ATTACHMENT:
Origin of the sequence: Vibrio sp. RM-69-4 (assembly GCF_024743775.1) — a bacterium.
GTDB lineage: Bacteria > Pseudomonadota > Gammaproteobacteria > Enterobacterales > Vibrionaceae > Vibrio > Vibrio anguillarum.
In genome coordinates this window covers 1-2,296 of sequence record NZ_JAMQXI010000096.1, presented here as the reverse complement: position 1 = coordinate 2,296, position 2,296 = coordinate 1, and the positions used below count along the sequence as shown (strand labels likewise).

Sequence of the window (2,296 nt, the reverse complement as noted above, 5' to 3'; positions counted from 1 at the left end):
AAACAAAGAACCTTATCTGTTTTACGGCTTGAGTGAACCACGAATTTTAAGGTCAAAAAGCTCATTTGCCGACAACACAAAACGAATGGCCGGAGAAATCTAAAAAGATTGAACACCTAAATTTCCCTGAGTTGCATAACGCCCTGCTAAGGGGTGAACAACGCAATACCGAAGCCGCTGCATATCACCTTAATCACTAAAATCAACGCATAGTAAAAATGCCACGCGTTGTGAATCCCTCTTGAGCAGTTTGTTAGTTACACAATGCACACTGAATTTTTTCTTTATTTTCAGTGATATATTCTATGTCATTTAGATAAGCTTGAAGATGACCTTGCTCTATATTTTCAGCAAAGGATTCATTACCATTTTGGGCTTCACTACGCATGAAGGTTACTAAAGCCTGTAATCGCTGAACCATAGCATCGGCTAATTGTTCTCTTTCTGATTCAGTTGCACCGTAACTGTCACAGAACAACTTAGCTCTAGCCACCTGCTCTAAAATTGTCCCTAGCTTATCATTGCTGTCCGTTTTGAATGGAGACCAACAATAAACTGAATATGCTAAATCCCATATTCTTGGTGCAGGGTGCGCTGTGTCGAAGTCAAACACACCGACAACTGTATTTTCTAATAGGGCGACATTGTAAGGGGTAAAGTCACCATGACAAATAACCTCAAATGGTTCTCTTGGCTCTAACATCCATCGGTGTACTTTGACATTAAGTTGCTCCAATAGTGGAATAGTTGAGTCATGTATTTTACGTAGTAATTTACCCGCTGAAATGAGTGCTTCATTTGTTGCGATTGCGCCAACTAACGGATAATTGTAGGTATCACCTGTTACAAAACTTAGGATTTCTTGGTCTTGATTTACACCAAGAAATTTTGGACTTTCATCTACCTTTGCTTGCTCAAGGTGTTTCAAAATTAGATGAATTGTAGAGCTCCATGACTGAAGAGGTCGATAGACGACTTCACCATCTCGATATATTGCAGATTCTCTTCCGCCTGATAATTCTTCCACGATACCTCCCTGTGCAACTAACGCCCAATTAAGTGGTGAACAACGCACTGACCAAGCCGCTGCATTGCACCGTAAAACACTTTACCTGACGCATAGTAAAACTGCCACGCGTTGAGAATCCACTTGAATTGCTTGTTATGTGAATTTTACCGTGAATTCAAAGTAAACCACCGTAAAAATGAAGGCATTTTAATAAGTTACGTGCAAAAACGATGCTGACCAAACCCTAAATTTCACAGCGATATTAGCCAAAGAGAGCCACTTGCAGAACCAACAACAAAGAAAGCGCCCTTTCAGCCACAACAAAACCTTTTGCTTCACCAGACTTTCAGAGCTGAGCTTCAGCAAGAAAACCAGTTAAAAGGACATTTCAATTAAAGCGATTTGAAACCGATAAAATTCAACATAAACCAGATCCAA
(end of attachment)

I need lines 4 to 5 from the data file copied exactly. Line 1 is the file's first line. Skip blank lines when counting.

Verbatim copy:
Sequence of the window (2,296 nt, the reverse complement as noted above, 5' to 3'; positions counted from 1 at the left end):
AAACAAAGAACCTTATCTGTTTTACGGCTTGAGTGAACCACGAATTTTAAGGTCAAAAAGCTCATTTGCCGACAACACAAAACGAATGGCCGGAGAAATCTAAAAAGATTGAACACCTAAATTTCCCTGAGTTGCATAACGCCCTGCTAAGGGGTGAACAACGCAATACCGAAGCCGCTGCATATCACCTTAATCACTAAAATCAACGCATAGTAAAAATGCCACGCGTTGTGAATCCCTCTTGAGCAGTTTGTTAGTTACACAATGCACACTGAATTTTTTCTTTATTTTCAGTGATATATTCTATGTCATTTAGATAAGCTTGAAGATGACCTTGCTCTATATTTTCAGCAAAGGATTCATTACCATTTTGGGCTTCACTACGCATGAAGGTTACTAAAGCCTGTAATCGCTGAACCATAGCATCGGCTAATTGTTCTCTTTCTGATTCAGTTGCACCGTAACTGTCACAGAACAACTTAGCTCTAGCCACCTGCTCTAAAATTGTCCCTAGCTTATCATTGCTGTCCGTTTTGAATGGAGACCAACAATAAACTGAATATGCTAAATCCCATATTCTTGGTGCAGGGTGCGCTGTGTCGAAGTCAAACACACCGACAACTGTATTTTCTAATAGGGCGACATTGTAAGGGGTAAAGTCACCATGACAAATAACCTCAAATGGTTCTCTTGGCTCTAACATCCATCGGTGTACTTTGACATTAAGTTGCTCCAATAGTGGAATAGTTGAGTCATGTATTTTACGTAGTAATTTACCCGCTGAAATGAGTGCTTCATTTGTTGCGATTGCGCCAACTAACGGATAATTGTAGGTATCACCTGTTACAAAACTTAGGATTTCTTGGTCTTGATTTACACCAAGAAATTTTGGACTTTCATCTACCTTTGCTTGCTCAAGGTGTTTCAAAATTAGATGAATTGTAGAGCTCCATGACTGAAGAGGTCGATAGACGACTTCACCATCTCGATATATTGCAGATTCTCTTCCGCCTGATAATTCTTCCACGATACCTCCCTGTGCAACTAACGCCCAATTAAGTGGTGAACAACGCACTGACCAAGCCGCTGCATTGCACCGTAAAACACTTTACCTGACGCATAGTAAAACTGCCACGCGTTGAGAATCCACTTGAATTGCTTGTTATGTGAATTTTACCGTGAATTCAAAGTAAACCACCGTAAAAATGAAGGCATTTTAATAAGTTACGTGCAAAAACGATGCTGACCAAACCCTAAATTTCACAGCGATATTAGCCAAAGAGAGCCACTTGCAGAACCAACAACAAAGAAAGCGCCCTTTCAGCCACAACAAAACCTTTTGCTTCACCAGACTTTCAGAGCTGAGCTTCAGCAAGAAAACCAGTTAAAAGGACATTTCAATTAAAGCGATTTGAAACCGATAAAATTCAACATAAACCAGATCCAA